Gov. Parris N. Glendening has decided not to seek an increase in Maryland's gas tax this year, in effect conceding that he does not have the votes in the General Assembly to raise the levy when the state has a substantial budget surplus.
But Glendening still feels that an increase in the 23.5-cent-a-gallon gas tax, or another tax, will be needed to help pay for billions of dollars in highway and mass transit improvements.
He is expected to seek some type of tax increase next year for transportation projects, and the difficult selling job starts now.
The governor and top legislative leaders issued a joint statement yesterday saying they will ask a task force to tour the state and talk to the public about the need for more transportation funding.
"The general public does not understand the tremendous unmet needs that we have," said House Speaker Casper R. Taylor Jr., who favors an increase in the sales tax earmarked for transportation. "The case has to be made."
Said Glendening: "We have some hugeneeds, both to deal with congestion as well as expanding mass transit. That costs money, and there's no way of backing away from that."
Glendening, who ran a campaign advertisement last year saying he opposed a gas tax increase, said this month he would push for such an increase this year or next.
He ultimately backed off in the face of political reality: He has already called for a rise in the cigarette tax of $1 per pack, and legislators are wary of raising taxes even once during these strong economic times, much less twice.
"There seemed to be agreement that we had to do either the gas tax or the cigarette tax this year," Glendening said yesterday. "I want to get the tobacco tax through so that we can protect the health of our children."
Glendening would have been the nation's only governor pushing two major tax increases, according to a survey of the states by the National Conference of State Legislatures. Only a handful of states have one significant tax increase on the table this year.
The gas tax is the largest source of funding for the state's transportation trust fund, which spends roughly $2 billion a year, mostly for roads and mass transit. It is separate from the state's operating budget, which has a surplus of more than $200 million.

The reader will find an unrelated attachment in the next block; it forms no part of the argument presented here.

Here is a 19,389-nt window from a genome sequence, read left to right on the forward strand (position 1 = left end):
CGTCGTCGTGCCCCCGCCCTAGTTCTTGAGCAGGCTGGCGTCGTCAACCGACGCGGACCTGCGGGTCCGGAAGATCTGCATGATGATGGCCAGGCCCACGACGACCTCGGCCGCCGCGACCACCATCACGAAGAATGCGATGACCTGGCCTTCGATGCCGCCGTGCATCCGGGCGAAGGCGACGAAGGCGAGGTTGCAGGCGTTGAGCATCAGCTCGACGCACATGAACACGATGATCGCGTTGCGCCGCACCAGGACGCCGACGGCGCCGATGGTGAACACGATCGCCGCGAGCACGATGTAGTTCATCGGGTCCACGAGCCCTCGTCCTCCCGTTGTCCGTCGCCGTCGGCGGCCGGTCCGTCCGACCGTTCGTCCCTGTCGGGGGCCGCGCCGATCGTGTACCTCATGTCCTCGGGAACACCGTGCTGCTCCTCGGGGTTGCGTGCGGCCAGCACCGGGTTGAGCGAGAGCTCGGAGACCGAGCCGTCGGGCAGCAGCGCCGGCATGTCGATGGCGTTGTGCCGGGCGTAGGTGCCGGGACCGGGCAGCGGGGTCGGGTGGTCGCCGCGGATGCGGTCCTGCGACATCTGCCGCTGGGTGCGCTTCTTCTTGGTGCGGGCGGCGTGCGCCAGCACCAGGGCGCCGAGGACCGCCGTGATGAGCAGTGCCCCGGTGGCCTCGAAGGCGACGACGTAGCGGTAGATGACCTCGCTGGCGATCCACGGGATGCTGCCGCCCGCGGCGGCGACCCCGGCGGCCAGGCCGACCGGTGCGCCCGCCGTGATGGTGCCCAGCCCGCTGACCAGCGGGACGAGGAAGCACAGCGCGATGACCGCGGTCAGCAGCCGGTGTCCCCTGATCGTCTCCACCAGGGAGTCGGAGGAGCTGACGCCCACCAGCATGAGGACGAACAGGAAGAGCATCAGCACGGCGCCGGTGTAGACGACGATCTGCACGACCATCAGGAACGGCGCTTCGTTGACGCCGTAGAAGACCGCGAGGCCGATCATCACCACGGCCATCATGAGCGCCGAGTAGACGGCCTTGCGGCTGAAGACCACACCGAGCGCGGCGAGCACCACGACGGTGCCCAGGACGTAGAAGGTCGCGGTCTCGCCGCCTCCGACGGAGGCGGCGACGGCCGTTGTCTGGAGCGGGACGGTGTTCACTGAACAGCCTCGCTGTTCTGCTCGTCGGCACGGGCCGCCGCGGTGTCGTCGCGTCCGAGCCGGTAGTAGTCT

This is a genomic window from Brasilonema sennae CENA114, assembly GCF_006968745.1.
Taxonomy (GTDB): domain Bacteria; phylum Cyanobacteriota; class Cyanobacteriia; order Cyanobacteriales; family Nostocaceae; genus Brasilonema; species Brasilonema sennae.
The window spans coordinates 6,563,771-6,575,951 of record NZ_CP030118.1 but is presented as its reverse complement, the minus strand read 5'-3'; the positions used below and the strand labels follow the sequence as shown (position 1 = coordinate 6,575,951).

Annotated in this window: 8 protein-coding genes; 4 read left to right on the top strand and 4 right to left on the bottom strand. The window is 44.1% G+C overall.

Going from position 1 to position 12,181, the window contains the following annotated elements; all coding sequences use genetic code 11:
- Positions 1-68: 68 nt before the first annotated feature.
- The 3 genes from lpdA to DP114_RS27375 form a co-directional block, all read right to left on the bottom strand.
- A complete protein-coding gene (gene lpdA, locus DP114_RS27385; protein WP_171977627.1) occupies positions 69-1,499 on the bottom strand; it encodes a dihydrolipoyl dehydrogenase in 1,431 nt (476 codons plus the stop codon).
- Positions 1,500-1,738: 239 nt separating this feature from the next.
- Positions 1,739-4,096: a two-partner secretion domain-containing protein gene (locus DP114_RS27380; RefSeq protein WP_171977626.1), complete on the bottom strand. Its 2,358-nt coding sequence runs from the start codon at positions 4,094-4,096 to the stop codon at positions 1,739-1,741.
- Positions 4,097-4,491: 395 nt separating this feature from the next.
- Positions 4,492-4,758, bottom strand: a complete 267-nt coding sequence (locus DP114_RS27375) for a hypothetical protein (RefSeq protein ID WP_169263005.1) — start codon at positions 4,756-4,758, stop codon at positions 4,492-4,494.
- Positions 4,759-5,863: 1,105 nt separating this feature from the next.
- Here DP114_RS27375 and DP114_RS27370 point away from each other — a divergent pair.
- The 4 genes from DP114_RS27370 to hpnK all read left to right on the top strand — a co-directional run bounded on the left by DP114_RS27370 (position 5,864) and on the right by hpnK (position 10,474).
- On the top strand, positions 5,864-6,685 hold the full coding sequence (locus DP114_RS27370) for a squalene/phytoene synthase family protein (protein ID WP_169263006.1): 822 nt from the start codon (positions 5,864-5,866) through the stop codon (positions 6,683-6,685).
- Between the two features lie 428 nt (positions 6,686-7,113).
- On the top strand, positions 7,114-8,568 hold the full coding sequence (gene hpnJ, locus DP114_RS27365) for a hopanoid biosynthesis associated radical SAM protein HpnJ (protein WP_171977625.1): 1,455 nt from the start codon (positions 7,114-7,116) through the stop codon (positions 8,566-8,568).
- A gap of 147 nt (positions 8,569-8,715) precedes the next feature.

While supporters of an increase had not made specific proposals, they had talked about the possibility of a nickel-per-gallon jump that would raise $140 million a year.
There is a long waiting list of projects that could benefit from a tax increase: improvements and extra lanes for the Baltimore and Washington beltways, upgrading the Woodrow Wilson Bridge connecting Maryland and Virginia, building some form of an intercounty connector in Montgomery and Prince George's counties, and hundreds of millions of dollars in other road improvements throughout the state.
Highway contractors, while disappointed that the governor is waiting a year, are hopeful the delay could help legislators build a consensus for a significant tax boost next year.
"In some areas of government, you can get some money now and continue operating, and next year try to make things a little better," said Christopher B. Costello of Marylanders for Efficient and Safe Highways, a consortium of highway contractors, unions and other advocates for increased road spending.
"With things like major highway projects, you have to have a commitment to long-term funding, or you really can't have the project," he said.
But Senate President Thomas V. Mike Miller says it might still be difficult to pass a tax increase next year if the economy continues to do so well.
He was particularly pessimistic about Taylor's favorite option -- increasing Maryland's 5 percent sales tax to 6 percent. That would generate more than $500 million a year.
"As long as the economy continues to do well, I see absolutely no chance whatsoever for an increase in the sales tax," Miller said. Even in bad times, he said, a sales tax increase should be avoided because it would hit poor people hardest.
The governor, Taylor and Miller said they will wait to see the recommendations of the Transportation Investment Committee -- a task force of legislators, highway construction interests and others -- which will hold public hearings around the state this year and analyze the need for transportation funding.
Pub Date: 1/30/99